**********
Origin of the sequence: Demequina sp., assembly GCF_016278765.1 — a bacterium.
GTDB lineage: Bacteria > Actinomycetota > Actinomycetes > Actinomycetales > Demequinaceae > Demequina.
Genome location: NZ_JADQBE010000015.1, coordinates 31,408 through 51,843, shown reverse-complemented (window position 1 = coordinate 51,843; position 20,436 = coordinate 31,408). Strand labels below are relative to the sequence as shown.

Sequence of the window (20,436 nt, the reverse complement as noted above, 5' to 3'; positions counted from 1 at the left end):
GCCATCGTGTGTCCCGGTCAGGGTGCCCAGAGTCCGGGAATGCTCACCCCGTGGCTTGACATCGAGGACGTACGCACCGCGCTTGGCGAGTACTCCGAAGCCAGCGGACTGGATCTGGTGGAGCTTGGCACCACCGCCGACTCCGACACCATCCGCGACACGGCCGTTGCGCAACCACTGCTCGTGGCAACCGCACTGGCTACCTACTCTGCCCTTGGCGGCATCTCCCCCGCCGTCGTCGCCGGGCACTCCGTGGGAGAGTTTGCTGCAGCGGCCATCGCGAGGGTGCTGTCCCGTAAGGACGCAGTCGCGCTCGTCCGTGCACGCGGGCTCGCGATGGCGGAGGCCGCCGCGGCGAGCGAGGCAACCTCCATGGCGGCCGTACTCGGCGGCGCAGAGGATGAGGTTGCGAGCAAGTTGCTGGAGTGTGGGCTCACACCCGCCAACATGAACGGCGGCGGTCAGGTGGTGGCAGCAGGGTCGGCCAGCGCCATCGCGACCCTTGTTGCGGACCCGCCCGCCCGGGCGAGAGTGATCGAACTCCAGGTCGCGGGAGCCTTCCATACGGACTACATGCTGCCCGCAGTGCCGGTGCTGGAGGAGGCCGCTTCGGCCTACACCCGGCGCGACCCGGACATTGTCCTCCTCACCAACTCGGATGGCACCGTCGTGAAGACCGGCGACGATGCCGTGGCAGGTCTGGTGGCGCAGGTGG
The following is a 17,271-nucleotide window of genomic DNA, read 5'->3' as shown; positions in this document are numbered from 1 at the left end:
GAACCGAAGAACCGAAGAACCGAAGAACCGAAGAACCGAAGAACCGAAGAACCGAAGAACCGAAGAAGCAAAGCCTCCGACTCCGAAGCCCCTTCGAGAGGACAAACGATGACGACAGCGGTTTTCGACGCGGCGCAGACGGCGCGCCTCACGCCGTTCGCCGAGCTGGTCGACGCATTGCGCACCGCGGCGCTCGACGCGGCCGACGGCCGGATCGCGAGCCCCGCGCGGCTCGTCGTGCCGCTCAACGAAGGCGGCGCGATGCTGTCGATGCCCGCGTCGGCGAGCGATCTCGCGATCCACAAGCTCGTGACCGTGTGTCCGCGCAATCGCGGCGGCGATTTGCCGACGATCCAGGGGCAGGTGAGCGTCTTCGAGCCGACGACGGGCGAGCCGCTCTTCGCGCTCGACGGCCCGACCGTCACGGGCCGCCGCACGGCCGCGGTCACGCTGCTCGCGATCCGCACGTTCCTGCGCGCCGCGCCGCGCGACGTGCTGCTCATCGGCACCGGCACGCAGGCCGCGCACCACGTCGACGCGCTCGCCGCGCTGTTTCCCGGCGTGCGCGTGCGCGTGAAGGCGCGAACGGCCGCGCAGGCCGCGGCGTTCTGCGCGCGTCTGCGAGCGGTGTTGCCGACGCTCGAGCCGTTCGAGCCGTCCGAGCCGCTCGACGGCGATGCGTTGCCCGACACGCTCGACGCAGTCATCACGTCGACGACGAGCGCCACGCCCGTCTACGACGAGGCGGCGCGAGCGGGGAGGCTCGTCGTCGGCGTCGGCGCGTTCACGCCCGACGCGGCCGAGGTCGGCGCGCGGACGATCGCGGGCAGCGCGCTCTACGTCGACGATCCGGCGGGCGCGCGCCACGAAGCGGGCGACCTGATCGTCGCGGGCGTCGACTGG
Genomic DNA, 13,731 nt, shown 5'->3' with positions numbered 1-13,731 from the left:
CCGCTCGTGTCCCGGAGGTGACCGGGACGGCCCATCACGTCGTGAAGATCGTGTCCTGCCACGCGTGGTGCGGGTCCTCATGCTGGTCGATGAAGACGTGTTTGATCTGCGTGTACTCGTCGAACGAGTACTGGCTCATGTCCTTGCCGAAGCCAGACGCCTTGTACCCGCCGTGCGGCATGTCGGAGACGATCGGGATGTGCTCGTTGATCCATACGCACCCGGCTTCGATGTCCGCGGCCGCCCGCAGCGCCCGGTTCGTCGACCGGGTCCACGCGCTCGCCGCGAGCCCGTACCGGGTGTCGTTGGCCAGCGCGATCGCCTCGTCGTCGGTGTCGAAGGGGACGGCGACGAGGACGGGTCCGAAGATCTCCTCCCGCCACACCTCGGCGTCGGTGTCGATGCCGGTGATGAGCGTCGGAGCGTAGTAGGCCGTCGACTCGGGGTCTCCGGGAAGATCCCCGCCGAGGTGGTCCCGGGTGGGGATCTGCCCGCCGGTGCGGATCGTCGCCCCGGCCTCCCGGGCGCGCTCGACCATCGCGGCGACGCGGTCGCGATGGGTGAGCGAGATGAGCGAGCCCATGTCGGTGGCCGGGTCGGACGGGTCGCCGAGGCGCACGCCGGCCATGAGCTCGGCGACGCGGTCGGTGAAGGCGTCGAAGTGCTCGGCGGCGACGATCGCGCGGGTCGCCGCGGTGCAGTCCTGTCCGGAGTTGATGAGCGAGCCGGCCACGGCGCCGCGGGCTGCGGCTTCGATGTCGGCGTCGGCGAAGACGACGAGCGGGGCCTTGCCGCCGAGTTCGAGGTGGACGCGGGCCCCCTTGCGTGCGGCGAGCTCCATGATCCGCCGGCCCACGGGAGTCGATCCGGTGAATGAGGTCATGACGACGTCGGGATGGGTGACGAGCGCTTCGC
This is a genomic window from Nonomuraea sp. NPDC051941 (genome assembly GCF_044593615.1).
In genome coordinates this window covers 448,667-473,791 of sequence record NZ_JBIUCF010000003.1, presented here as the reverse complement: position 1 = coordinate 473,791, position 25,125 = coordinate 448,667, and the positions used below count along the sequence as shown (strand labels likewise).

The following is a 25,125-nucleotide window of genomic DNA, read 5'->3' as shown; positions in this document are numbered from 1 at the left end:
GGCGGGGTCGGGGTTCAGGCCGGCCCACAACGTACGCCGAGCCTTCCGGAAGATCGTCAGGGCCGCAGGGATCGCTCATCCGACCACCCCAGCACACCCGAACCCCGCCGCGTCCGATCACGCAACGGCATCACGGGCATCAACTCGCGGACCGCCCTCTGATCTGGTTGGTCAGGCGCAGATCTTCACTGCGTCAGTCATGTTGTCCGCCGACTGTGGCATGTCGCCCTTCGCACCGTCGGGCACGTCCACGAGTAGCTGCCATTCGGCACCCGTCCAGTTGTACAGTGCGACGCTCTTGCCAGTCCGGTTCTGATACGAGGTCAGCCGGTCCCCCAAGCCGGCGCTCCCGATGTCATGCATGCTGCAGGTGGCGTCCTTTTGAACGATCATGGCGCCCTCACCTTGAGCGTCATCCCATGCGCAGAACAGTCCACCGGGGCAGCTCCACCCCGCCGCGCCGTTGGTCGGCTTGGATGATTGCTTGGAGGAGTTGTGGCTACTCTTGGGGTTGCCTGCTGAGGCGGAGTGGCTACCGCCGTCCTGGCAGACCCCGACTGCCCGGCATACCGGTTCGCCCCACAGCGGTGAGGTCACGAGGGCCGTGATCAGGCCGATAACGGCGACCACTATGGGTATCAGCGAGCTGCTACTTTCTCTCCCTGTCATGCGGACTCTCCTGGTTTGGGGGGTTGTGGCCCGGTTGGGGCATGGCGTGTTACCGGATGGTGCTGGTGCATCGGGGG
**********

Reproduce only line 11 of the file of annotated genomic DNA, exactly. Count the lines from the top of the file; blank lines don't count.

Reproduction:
In genome coordinates this window covers 448,667-473,791 of sequence record NZ_JBIUCF010000003.1, presented here as the reverse complement: position 1 = coordinate 473,791, position 25,125 = coordinate 448,667, and the positions used below count along the sequence as shown (strand labels likewise).